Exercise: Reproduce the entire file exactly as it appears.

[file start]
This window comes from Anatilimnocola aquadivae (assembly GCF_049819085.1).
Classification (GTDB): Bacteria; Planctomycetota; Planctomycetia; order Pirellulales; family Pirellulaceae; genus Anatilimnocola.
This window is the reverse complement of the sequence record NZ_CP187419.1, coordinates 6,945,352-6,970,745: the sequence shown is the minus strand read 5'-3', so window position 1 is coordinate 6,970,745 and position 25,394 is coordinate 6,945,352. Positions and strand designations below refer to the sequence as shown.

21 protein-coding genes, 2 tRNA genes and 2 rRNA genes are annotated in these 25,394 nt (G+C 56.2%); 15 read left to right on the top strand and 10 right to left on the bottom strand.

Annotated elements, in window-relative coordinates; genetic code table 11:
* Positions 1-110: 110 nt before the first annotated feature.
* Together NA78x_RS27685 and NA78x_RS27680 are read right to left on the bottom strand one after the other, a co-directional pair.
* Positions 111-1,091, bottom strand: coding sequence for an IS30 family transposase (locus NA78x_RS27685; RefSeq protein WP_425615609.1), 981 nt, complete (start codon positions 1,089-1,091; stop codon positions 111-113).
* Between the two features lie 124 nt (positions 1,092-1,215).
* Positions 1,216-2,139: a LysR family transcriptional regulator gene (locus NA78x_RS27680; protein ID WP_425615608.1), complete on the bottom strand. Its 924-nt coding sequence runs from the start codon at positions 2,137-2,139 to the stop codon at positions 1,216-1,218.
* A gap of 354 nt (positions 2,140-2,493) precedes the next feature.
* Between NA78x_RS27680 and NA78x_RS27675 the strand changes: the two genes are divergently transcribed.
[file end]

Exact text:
This window comes from Anatilimnocola aquadivae (assembly GCF_049819085.1).
Classification (GTDB): Bacteria; Planctomycetota; Planctomycetia; order Pirellulales; family Pirellulaceae; genus Anatilimnocola.
This window is the reverse complement of the sequence record NZ_CP187419.1, coordinates 6,945,352-6,970,745: the sequence shown is the minus strand read 5'-3', so window position 1 is coordinate 6,970,745 and position 25,394 is coordinate 6,945,352. Positions and strand designations below refer to the sequence as shown.

21 protein-coding genes, 2 tRNA genes and 2 rRNA genes are annotated in these 25,394 nt (G+C 56.2%); 15 read left to right on the top strand and 10 right to left on the bottom strand.

Annotated elements, in window-relative coordinates; genetic code table 11:
* Positions 1-110: 110 nt before the first annotated feature.
* Together NA78x_RS27685 and NA78x_RS27680 are read right to left on the bottom strand one after the other, a co-directional pair.
* Positions 111-1,091, bottom strand: coding sequence for an IS30 family transposase (locus NA78x_RS27685; RefSeq protein WP_425615609.1), 981 nt, complete (start codon positions 1,089-1,091; stop codon positions 111-113).
* Between the two features lie 124 nt (positions 1,092-1,215).
* Positions 1,216-2,139: a LysR family transcriptional regulator gene (locus NA78x_RS27680; protein ID WP_425615608.1), complete on the bottom strand. Its 924-nt coding sequence runs from the start codon at positions 2,137-2,139 to the stop codon at positions 1,216-1,218.
* A gap of 354 nt (positions 2,140-2,493) precedes the next feature.
* Between NA78x_RS27680 and NA78x_RS27675 the strand changes: the two genes are divergently transcribed.